University Registrar discusses plans for Commencement weekend

first_imgSunday, May 21 will mark the 172nd Notre Dame Commencement ceremony, where approximately 3,000 graduates will be presented with their degrees from the University. The Commencement ceremony will take place in Notre Dame Stadium and serve as the culmination of senior week, as well as the class of 2017’s time at Notre Dame.Lauren Weldon | The Observer While the ceremony officially starts at 9 a.m., University registrar Chuck Hurley said he recommends people arrive shortly after the stadium opens at 7 a.m., especially given the extra security measures that will be in place due to the presence of Vice President Mike Pence at the ceremony.“We have to open up on Saturday morning about half an hour earlier than we normally do,” Hurley said. “In 2001 when President Bush came, and in 2009 when President Obama came to Commencement … we had a number of folks who showed up at the last minute and thought they could just walk right in. In years where you have a President or Vice President, that’s just not the case. … You have to go through the magnetometers that the Secret Service has. It takes longer to get folks in.”In the case of severe weather, the Commencement ceremony will take place in Purcell Pavilion. As a result, each graduate would only receive three tickets to Commencement due to the smaller size of the venue. If this venue change becomes necessary, overflow locations will be available for additional guests in Compton Family Ice Arena, Jordan Hall of Science, DeBartolo Hall or the north dome of the Joyce Center. Hurley said Commencement will also be live-streamed for those who would prefer to watch the ceremony remotely.For the most part, Hurley said, the Campus Crossroads Project construction will not affect the ceremony itself.“There’s some areas they block off, and they’ll put fencing around things because certain areas of the facility are constructions zones,” he said. “ … But it’s important to remember, the stage is on the field and the students are on the field, so that doesn’t really change at all because there’s no work being done on the field itself.”Aside from the main Commencement ceremony, almost 100 other events relating to Commencement take place between Wednesday and Sunday, which include “everything from honor society functions to dinners,” Hurley said. Nineteen of the ceremonies are diploma ceremonies for programs and colleges within the University.Hurley said his favorite part of the weekend is the mass at 5 p.m. on Saturday evening in Purcell Pavilion. He said 11,000 to 12,000 people typically attend the event.“The Holy Cross priests do a wonderful job with the mass,” Hurley said. “It is a beautiful event, and it is really a culmination. All of our first-year students during orientation weekend come in and are in Purcell Pavilion together for opening orientation, and then four years later one of the last things they do is go to mass [on] Saturday night of Commencement weekend.”Planning for Commencement starts in October, Hurley said, and continues throughout the year, up until Commencement weekend in May.“It’s an event-filled several days for us where we only get to go home for a few hours at night and come back at four in the morning to get going,” he said. “There’s a lot of people who bring relatives to campus for that weekend. We want them to have a wonderful experience. … It really is a massive endeavor.”Tags: Class of 2017, Commencement 2017, Commencement ceremony, Mike Pencelast_img read more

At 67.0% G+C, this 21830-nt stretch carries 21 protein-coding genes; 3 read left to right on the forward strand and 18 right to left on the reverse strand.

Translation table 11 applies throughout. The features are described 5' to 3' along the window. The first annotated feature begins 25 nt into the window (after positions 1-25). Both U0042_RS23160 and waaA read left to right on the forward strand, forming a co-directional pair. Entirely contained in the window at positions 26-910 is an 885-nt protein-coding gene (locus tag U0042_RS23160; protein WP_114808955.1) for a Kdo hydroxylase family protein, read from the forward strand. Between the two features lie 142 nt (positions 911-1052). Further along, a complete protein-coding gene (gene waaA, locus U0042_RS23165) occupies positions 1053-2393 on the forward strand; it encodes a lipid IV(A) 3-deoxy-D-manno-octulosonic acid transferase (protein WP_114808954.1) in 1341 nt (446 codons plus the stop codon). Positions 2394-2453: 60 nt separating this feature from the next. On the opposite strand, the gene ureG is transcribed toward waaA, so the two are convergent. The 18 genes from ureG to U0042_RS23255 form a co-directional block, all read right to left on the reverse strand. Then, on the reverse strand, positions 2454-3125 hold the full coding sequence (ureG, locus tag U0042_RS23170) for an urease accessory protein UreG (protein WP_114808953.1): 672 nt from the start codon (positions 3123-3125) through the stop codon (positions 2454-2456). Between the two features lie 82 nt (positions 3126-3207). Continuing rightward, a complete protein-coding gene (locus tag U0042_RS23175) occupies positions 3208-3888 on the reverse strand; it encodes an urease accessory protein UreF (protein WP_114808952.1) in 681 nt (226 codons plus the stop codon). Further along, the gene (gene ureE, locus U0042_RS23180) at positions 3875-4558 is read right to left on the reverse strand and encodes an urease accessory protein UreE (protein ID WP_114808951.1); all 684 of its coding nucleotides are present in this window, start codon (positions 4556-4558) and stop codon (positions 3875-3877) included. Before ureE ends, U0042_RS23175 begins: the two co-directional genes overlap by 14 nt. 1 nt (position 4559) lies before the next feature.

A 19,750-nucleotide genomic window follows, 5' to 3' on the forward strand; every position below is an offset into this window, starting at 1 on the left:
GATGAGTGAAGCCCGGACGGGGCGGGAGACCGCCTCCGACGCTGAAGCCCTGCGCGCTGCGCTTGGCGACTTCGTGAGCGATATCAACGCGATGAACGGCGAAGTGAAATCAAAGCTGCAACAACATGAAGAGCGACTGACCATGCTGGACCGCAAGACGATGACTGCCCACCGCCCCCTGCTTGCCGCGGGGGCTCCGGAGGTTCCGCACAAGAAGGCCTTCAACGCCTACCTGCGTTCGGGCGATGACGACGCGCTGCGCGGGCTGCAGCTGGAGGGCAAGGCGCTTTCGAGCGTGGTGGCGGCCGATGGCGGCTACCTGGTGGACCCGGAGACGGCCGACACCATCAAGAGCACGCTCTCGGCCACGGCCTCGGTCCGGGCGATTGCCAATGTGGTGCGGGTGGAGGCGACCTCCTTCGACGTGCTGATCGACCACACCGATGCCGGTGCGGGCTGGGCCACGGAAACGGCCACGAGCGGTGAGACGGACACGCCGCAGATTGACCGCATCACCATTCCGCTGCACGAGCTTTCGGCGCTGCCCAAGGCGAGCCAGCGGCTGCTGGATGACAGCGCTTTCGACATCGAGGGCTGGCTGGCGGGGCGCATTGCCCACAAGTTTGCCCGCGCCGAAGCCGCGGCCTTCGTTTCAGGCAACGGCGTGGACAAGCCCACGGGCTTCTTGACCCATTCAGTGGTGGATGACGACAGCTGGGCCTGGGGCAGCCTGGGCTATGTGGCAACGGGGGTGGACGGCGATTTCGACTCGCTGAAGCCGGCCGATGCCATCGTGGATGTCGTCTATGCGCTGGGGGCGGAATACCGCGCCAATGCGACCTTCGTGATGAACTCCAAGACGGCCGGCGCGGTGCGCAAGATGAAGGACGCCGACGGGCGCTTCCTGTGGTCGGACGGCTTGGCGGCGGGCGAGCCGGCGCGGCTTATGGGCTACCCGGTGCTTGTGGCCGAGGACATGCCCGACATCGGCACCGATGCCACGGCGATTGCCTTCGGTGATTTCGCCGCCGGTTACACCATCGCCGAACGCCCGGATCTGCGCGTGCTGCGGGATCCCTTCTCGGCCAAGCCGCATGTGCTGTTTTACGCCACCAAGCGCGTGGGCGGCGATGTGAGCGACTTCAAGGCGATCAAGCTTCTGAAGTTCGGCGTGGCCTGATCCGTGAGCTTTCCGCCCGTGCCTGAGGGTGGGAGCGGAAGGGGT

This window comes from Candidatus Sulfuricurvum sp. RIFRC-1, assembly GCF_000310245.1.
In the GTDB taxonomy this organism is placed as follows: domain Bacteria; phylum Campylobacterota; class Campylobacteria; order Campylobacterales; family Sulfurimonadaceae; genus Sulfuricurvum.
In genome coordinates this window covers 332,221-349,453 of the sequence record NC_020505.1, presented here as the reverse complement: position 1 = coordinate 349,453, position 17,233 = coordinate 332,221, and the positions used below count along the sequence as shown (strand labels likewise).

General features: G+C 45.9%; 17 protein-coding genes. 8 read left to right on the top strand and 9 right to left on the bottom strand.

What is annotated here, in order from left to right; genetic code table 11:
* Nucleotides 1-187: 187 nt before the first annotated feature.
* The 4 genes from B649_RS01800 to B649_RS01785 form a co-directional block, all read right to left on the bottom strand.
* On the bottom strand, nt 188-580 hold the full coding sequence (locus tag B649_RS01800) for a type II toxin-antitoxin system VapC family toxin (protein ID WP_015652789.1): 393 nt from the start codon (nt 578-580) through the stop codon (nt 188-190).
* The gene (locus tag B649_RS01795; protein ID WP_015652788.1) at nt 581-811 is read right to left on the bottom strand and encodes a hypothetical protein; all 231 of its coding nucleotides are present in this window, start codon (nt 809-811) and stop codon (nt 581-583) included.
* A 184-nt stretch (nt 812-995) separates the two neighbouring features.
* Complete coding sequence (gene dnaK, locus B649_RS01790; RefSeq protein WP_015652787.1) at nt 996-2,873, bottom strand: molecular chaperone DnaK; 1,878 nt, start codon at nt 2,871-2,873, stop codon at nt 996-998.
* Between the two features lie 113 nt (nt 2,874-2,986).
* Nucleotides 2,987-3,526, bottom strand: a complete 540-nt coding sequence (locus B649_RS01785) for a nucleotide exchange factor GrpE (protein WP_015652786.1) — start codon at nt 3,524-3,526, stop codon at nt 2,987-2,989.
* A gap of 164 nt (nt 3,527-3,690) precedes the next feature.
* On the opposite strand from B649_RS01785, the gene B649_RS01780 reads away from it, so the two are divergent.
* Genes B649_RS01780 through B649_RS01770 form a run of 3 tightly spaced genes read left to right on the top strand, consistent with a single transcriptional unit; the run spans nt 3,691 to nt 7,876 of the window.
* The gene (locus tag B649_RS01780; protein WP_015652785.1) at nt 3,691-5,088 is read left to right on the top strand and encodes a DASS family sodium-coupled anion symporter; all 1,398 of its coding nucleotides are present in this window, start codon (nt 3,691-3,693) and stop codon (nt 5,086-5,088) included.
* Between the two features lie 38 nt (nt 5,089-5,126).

LGBTQ resource fair promotes services for members of College community